Net gains

Wireless and digital rights are an increasing part of the digital equation

Digital and wireless rights trading is generating a lot more talk than actual revenue, but industryites say deals are being made.

One of the few to actually place feature film product in the wireless realm is Lionsgate’s exec VP of TV distribution, Jon Ferro. He sold features to MSpot, which goes out via Sprint. The titles, including “Larry the Cable Guy: Health Inspector” and “Akeelah and the Bee,” are to appear on MSpot in the video-on-demand window and will generate returns through what Ferro termed “a traditional, shared-revenue model.”

Although the deal was “a first step in an evolutionary process,” according to Ferro, certain aspects of handling the new rights are already clear. Most basic to a distributor, he says, is ownership of all rights. “(Wireless and digital) rights are additive, of course, but they all influence each other. Strategies have to be created that take all of these various rights into account. Mobile rights influence other channels.”

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Indeed, recent events in Italy have proved that mobile releases close to or overlapping the theatrical window can significantly affect revenues. It’s a lesson that has not been lost on Munich-based international distrib Beta EOS.

“We’re not yet seeing the potential of this market,” Beta EOS managing director Dirk Schuerhoff explains, “but it already can disturb free cable and pay TV. People are asking for Internet rights when we sell features, and we usually agree as long as certain safeguards are in place — something along the lines of, say, German iTunes, which works only with a German credit card. On the wireless side, when we do sell those rights, it’s on a 50-50 revenue-share basis.”

For smaller sales agents, dealing with Internet and wireless rights can prove particularly troublesome.

“We prefer to do all-rights deals because there is a major conflict between, especially, broadcasters and DVD distributors as to who should have the various rights,” says Julie Goldman of New York-based Cactus Three, a producer and sales agent that deals primarily with documentaries.

“Television (buyers) won’t do the deal without wireless rights,” adds Cactus Three’s Krysanne Katsoulis. “It makes it particularly difficult, because the TV component is really important to us.”

At the moment, companies best positioned to exploit the new wireless channels appear to be those with significant libraries, such as Classic Media, which owns video, merchandising and associated rights to more than 3,000 titles, the majority of which are classic children’s fare. According to Classic Media’s VP of digital media, Andrew Perlman, Internet and wireless channels have given new life — and revenue streams — to icons of decades past.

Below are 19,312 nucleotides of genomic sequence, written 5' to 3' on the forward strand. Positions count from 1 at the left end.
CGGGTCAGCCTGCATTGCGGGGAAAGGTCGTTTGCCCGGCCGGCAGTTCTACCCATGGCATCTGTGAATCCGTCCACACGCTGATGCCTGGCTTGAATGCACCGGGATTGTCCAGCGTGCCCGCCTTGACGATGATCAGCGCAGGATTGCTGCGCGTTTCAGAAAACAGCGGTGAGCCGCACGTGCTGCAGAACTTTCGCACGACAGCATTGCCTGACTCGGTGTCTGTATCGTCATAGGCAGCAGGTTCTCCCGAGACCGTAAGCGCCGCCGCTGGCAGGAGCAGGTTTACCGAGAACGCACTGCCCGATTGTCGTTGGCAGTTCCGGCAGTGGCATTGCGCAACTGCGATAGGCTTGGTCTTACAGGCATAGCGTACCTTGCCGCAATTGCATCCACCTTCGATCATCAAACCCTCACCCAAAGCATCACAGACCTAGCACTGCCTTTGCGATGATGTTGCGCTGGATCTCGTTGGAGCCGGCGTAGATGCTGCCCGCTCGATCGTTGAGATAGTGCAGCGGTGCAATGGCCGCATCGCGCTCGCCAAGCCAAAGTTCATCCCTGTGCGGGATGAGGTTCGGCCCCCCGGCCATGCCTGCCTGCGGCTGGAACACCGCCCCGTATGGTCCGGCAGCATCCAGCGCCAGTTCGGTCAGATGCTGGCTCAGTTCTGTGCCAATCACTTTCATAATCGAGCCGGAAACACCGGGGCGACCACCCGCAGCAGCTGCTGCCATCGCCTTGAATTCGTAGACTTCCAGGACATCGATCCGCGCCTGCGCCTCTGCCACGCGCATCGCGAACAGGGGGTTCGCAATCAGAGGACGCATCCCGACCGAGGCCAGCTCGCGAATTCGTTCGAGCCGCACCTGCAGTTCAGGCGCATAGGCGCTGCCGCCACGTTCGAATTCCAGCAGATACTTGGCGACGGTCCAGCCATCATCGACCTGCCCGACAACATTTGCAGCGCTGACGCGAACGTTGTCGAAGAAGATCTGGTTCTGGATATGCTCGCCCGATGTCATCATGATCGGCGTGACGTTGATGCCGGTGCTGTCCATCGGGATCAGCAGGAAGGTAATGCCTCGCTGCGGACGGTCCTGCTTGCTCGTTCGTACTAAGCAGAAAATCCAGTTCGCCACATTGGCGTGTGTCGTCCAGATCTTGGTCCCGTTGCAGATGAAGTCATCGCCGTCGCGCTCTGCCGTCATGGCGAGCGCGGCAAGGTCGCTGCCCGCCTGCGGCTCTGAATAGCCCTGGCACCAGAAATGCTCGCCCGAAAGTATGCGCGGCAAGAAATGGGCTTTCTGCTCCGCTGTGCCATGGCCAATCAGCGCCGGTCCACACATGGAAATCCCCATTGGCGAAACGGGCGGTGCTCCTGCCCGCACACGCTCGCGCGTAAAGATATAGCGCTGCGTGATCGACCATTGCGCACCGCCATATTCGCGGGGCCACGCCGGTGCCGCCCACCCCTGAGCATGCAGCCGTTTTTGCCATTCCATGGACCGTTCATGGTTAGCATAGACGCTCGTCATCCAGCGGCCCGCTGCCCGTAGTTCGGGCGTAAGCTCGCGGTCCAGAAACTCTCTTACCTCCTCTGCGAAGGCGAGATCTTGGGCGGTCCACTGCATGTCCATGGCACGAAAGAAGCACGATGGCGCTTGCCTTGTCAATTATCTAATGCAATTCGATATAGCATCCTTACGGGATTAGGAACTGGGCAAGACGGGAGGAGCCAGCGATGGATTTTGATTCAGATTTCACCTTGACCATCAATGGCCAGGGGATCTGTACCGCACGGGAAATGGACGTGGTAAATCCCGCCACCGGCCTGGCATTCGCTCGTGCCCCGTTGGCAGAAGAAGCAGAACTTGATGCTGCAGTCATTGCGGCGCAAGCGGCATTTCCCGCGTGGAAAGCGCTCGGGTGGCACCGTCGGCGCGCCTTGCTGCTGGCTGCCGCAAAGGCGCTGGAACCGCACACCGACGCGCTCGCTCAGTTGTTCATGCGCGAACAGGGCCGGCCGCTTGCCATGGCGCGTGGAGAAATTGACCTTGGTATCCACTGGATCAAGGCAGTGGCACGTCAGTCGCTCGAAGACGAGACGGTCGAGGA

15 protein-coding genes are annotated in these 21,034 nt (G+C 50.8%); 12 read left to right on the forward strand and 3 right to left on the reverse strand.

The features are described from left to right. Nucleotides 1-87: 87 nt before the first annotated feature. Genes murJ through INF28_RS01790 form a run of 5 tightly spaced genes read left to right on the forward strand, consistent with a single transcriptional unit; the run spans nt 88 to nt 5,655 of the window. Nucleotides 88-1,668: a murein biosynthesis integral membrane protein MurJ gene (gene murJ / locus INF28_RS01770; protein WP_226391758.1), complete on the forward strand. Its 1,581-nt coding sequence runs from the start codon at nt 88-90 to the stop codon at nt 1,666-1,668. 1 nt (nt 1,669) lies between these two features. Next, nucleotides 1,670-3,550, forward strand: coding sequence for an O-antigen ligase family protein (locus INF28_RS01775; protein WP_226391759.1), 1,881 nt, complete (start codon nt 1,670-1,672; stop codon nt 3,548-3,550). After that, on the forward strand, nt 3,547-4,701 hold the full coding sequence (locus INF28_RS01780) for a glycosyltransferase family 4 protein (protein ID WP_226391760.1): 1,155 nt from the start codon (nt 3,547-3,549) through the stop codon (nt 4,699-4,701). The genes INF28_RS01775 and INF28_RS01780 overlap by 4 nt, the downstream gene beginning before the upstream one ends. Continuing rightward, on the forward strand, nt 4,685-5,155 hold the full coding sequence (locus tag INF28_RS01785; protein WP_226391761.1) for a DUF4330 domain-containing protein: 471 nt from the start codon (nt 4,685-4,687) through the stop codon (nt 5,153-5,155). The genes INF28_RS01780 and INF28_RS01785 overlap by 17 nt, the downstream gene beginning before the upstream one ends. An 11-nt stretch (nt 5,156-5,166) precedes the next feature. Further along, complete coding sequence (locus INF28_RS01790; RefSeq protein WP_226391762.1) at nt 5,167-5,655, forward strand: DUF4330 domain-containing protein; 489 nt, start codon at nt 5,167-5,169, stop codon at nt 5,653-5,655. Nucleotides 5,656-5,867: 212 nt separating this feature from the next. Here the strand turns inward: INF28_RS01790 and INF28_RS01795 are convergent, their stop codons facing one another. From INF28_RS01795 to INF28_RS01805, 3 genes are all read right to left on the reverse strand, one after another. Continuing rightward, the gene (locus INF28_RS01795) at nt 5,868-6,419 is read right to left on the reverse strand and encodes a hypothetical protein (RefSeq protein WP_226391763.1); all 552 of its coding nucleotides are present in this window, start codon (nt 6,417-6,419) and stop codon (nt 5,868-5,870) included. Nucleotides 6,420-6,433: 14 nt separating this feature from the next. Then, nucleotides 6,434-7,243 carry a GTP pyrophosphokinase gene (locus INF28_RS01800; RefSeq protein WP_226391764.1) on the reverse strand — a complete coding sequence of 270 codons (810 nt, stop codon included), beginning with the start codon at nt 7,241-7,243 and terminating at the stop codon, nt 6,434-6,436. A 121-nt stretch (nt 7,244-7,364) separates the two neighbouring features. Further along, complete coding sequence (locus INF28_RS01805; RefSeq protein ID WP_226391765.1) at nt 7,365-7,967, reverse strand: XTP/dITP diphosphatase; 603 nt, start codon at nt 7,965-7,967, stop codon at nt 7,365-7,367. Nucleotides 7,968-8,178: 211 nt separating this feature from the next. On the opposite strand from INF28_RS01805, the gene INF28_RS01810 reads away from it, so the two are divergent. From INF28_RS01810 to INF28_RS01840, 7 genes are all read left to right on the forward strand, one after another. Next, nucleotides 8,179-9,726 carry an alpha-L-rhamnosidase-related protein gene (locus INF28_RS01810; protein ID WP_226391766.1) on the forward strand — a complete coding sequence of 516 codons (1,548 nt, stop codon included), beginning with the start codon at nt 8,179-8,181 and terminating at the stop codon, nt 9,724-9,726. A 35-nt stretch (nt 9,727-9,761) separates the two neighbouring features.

“Felix the Cat, a cartoon that hasn’t been produced for decades, has proven immensely popular on Google Video,” he notes. “It’s generating significant revenue in a new medium.”

Classic Media also has a deal with MobiTV, which goes out across multiple carriers, for a variety of classic animations. MobiTV is a service for which consumers pay $9.99 a month on most carriers for a bundle of linear channels. Classic Media receives revenue based on total subscribers, similar to a cable model. Classic Media also has a shared-revenue arrangement for advertising that appears on the channel. The company also has a premium VOD channel on Sprint, which is offered to consumers for $3.95 monthly and has no ads.

As buyers and sellers increasingly pursue wireless rights, one of the major obstacles is definition. The Independent Film & Television Alliance has already published a Wireless Guide, which proposes specific definitions, corresponding windows and royalties for emerging channels. It also is proposing a wireless rider to its Internet rider.

“When you have a new-media right,” says IFTA VP and general counsel Sue Cleary, “you have to define it and make clear what the window is. Otherwise, each group will define the right in a slightly different way, and that’s a problem that could be very costly down the line.”

The rider, according to IFTA prexy Jean Prewitt, will present Internet and wireless on an “either-or-both basis. Internet and wireless can be bundled as one or dealt with separately.”

Even so, Prewitt says, negotiating these rights requires a new mindset. “People have traditionally sold in terms of wholesale,” she says. “It’s a bit of a struggle to think in terms of head count. It creates difficulty in market and difficulty in accounting.”

Additionally, despite all the strategizing, it’s still unclear exactly what wireless will bring to the industry.

J.P. Blunck, senior VP of digital content at Bunim-Murray, has had success selling mobisodes of the company’s hit “The Simple Life” to Verizon. But the company has spent lots of time and money doing R&D in the mobile realm, determining what will work best.

Even so, Blunck admits the digital-delivery future is still a fuzzy picture. “After all,” he says, “who would have thought that the fall of Napster would beget iTunes?”

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